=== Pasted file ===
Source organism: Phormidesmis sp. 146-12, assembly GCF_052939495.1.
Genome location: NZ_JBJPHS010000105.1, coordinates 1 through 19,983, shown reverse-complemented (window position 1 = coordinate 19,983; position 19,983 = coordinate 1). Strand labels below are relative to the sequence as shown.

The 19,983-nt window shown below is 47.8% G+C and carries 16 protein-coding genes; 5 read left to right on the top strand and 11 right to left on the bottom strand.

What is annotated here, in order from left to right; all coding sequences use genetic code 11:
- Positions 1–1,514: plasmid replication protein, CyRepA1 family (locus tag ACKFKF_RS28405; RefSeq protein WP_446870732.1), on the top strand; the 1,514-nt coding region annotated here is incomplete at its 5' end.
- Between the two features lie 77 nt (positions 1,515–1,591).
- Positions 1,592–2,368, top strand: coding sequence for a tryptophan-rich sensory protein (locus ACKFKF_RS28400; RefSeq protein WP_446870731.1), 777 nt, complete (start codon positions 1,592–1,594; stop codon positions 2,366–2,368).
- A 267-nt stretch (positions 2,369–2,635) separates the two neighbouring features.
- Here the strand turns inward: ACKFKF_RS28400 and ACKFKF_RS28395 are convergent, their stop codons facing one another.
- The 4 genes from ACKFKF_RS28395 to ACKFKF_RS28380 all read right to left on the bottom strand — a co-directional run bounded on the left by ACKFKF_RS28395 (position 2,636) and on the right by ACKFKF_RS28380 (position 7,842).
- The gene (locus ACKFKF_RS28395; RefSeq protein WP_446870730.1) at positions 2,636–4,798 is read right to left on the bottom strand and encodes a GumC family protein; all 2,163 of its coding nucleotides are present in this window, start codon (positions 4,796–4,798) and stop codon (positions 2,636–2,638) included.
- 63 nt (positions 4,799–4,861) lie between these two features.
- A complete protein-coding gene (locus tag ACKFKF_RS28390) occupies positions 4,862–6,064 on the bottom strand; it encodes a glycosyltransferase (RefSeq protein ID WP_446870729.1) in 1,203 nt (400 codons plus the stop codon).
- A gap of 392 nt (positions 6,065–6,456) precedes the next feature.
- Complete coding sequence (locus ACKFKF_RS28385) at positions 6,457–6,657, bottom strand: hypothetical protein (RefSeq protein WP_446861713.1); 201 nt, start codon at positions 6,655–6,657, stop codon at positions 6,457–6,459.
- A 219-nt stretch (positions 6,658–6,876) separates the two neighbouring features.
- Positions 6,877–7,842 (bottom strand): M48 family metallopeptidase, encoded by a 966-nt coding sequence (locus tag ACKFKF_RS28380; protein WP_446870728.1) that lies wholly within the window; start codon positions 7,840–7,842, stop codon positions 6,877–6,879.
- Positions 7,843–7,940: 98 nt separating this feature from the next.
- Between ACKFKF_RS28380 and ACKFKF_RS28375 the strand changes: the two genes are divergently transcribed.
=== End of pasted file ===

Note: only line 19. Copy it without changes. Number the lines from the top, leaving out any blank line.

- Between ACKFKF_RS28380 and ACKFKF_RS28375 the strand changes: the two genes are divergently transcribed.